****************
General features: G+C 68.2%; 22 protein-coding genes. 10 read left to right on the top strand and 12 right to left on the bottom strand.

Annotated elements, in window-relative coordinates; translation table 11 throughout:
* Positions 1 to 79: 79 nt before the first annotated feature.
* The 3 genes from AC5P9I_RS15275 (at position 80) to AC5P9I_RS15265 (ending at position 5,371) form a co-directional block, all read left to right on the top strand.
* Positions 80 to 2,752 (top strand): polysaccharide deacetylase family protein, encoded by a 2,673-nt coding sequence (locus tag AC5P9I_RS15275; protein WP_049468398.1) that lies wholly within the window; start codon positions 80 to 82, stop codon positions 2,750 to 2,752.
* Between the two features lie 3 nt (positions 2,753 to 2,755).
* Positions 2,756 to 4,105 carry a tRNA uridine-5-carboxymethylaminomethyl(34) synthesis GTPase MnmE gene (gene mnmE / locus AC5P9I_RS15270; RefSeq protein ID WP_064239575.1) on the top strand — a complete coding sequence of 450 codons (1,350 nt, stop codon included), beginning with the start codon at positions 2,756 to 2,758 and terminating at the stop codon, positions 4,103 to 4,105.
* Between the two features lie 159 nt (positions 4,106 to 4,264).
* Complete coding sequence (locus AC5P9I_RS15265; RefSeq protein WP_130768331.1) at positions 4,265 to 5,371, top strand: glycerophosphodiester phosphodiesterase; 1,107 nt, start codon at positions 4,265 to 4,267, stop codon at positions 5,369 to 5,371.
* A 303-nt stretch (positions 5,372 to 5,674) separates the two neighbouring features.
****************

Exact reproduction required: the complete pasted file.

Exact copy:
General features: G+C 68.2%; 22 protein-coding genes. 10 read left to right on the top strand and 12 right to left on the bottom strand.

Annotated elements, in window-relative coordinates; translation table 11 throughout:
* Positions 1 to 79: 79 nt before the first annotated feature.
* The 3 genes from AC5P9I_RS15275 (at position 80) to AC5P9I_RS15265 (ending at position 5,371) form a co-directional block, all read left to right on the top strand.
* Positions 80 to 2,752 (top strand): polysaccharide deacetylase family protein, encoded by a 2,673-nt coding sequence (locus tag AC5P9I_RS15275; protein WP_049468398.1) that lies wholly within the window; start codon positions 80 to 82, stop codon positions 2,750 to 2,752.
* Between the two features lie 3 nt (positions 2,753 to 2,755).
* Positions 2,756 to 4,105 carry a tRNA uridine-5-carboxymethylaminomethyl(34) synthesis GTPase MnmE gene (gene mnmE / locus AC5P9I_RS15270; RefSeq protein ID WP_064239575.1) on the top strand — a complete coding sequence of 450 codons (1,350 nt, stop codon included), beginning with the start codon at positions 2,756 to 2,758 and terminating at the stop codon, positions 4,103 to 4,105.
* Between the two features lie 159 nt (positions 4,106 to 4,264).
* Complete coding sequence (locus AC5P9I_RS15265; RefSeq protein WP_130768331.1) at positions 4,265 to 5,371, top strand: glycerophosphodiester phosphodiesterase; 1,107 nt, start codon at positions 4,265 to 4,267, stop codon at positions 5,369 to 5,371.
* A 303-nt stretch (positions 5,372 to 5,674) separates the two neighbouring features.